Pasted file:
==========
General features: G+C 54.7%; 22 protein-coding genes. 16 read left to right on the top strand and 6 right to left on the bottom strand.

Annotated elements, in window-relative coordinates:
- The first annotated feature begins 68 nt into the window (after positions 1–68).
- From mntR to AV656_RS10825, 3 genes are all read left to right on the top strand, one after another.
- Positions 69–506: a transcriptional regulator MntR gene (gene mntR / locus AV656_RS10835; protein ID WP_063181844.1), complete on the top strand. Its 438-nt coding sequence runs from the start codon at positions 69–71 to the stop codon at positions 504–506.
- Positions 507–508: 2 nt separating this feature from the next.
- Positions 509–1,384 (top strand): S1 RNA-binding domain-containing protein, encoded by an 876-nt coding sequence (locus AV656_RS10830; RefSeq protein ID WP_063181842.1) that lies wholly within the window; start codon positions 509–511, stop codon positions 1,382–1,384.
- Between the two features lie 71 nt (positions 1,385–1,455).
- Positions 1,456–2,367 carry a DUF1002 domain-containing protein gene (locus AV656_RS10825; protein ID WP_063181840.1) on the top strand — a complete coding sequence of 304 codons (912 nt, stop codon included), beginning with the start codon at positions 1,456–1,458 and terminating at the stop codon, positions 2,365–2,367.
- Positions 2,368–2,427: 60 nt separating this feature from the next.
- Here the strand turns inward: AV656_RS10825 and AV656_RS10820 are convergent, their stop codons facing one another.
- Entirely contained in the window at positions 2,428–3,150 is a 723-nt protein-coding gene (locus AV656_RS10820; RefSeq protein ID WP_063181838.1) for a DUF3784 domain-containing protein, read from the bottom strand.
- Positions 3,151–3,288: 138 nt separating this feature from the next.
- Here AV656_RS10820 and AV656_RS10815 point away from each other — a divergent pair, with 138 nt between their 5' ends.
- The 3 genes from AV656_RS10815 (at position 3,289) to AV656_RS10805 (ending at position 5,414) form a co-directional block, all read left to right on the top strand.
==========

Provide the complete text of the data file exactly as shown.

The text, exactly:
General features: G+C 54.7%; 22 protein-coding genes. 16 read left to right on the top strand and 6 right to left on the bottom strand.

Annotated elements, in window-relative coordinates:
- The first annotated feature begins 68 nt into the window (after positions 1–68).
- From mntR to AV656_RS10825, 3 genes are all read left to right on the top strand, one after another.
- Positions 69–506: a transcriptional regulator MntR gene (gene mntR / locus AV656_RS10835; protein ID WP_063181844.1), complete on the top strand. Its 438-nt coding sequence runs from the start codon at positions 69–71 to the stop codon at positions 504–506.
- Positions 507–508: 2 nt separating this feature from the next.
- Positions 509–1,384 (top strand): S1 RNA-binding domain-containing protein, encoded by an 876-nt coding sequence (locus AV656_RS10830; RefSeq protein ID WP_063181842.1) that lies wholly within the window; start codon positions 509–511, stop codon positions 1,382–1,384.
- Between the two features lie 71 nt (positions 1,385–1,455).
- Positions 1,456–2,367 carry a DUF1002 domain-containing protein gene (locus AV656_RS10825; protein ID WP_063181840.1) on the top strand — a complete coding sequence of 304 codons (912 nt, stop codon included), beginning with the start codon at positions 1,456–1,458 and terminating at the stop codon, positions 2,365–2,367.
- Positions 2,368–2,427: 60 nt separating this feature from the next.
- Here the strand turns inward: AV656_RS10825 and AV656_RS10820 are convergent, their stop codons facing one another.
- Entirely contained in the window at positions 2,428–3,150 is a 723-nt protein-coding gene (locus AV656_RS10820; RefSeq protein ID WP_063181838.1) for a DUF3784 domain-containing protein, read from the bottom strand.
- Positions 3,151–3,288: 138 nt separating this feature from the next.
- Here AV656_RS10820 and AV656_RS10815 point away from each other — a divergent pair, with 138 nt between their 5' ends.
- The 3 genes from AV656_RS10815 (at position 3,289) to AV656_RS10805 (ending at position 5,414) form a co-directional block, all read left to right on the top strand.